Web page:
How to Let Go of Sentimental Keepsakes

Letting go of sentimental items is certainly the most challenging decluttering task.  Please don't tackle it until you've done the easier stuff.  Reduce the number of items in your kitchen, bathrooms, junk drawers, coat closet, tool shed, game cupboard, wardrobe, and bookcase.  By that time, you will have built up your "decluttering muscles" and refined your process of decision-making.

Let me give you an example of the process I went through when I pared down a number of meaningful keepsakes while making what I kept easier to enjoy whenever I choose.

My grandmother wrote me approximately once every month or two from the time I was about ten years old until several months before she passed away in 2005.  That's more than 30 years' worth of letters!  There were many I did not keep after I wrote a reply, but I still had several dozen when she died.

This correspondence was a lovely thing that Grandma did, and I knew, for all of those decades, that even though we only saw each other once or twice a year, she was thinking about me very often.  But truthfully, almost all of the letters were about the weather, or how her chickens were laying, or how her garden was coming along, or something about a trip to town, a service at her church, or a visit from one of my uncles or cousins.  Grandma was not a highly educated or well-traveled person – she was simply a wife, mother, and grandmother with an 8th grade education, born on a California homestead in 1914.

I realized that it wasn't really the content of her letters that meant so much, but just the fact that she had taken the time to write and send them.  I'm not ever going to forget that!  So I was able to find one letter where she happened to be telling me about her experience of conversion and her life as a Christian, and a bit about what it meant to her.  I kept that one letter and put it in a scrapbook next to a 1950 photo of her, my grandfather, and their six children (my mom was the oldest).  I only have three scrapbooks, created over the last 30 years or so.  When I want to take a trip down memory lane, there are my memories, right there, including this wonderful letter and photo.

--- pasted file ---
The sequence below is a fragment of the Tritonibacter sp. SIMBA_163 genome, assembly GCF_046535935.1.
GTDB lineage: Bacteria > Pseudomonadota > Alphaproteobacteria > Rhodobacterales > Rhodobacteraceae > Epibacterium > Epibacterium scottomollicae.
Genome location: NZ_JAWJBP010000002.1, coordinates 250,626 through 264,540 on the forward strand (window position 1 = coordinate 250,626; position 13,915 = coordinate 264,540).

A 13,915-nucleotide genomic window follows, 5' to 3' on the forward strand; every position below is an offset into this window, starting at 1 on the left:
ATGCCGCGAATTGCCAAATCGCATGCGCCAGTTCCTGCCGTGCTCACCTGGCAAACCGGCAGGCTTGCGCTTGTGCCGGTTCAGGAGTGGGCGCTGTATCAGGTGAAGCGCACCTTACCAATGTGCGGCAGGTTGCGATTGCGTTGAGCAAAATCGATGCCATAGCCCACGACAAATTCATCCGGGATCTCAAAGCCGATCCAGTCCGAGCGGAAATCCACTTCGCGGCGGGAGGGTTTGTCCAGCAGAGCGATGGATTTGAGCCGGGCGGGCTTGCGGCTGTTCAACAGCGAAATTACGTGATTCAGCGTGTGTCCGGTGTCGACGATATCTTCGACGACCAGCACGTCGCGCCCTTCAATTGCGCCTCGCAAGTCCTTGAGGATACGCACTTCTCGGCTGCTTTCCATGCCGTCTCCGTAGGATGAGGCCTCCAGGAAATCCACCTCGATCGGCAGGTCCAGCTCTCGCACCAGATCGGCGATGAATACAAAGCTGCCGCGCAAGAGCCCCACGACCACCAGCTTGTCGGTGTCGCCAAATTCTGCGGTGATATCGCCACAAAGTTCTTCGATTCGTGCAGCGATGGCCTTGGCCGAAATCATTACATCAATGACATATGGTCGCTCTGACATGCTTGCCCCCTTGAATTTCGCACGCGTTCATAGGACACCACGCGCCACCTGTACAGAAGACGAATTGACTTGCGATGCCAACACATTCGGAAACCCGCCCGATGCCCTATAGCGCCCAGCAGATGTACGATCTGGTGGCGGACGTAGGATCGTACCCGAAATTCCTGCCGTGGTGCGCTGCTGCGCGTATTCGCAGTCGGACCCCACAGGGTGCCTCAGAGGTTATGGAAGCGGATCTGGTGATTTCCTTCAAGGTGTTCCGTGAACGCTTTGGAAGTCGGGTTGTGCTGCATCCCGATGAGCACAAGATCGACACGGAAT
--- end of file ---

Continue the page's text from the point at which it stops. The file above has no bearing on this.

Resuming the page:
If I had done what so many of us do, which is to keep everything, put it in a box with some other stuff, and then store that box somewhere, I would not be able to access this letter with such ease.  In fact, I might not be able to access it at all, especially if I were in the habit of keeping every card, letter, child's drawing, wedding invitation, thank you note....  I might not even remember what I had kept.  It would just be boxes and boxes of – let's be honest – junk.

Instead, if you were here at my home today, I could get to Grandma's letter in about one minute to show it to you.

Choosing the best, most distinctive of your treasured keepsakes and displaying them prominently lets you enjoy them so much more, while helping you feel free to get rid of the rest.  Your fond memories are made tangible, but the load of physical items doesn't feel like a mountain.

And when I come to visit, you'll be able to show me what means the most to you!

Photo by Debbie Hudson on Unsplash


  1. I love your article. I still have my Nanny’s phone number in my iPhone, even though she passed away over 9 years ago! It is a wonderful reminder of her, every time I scroll through my contacts looking for a phone number. ❤️


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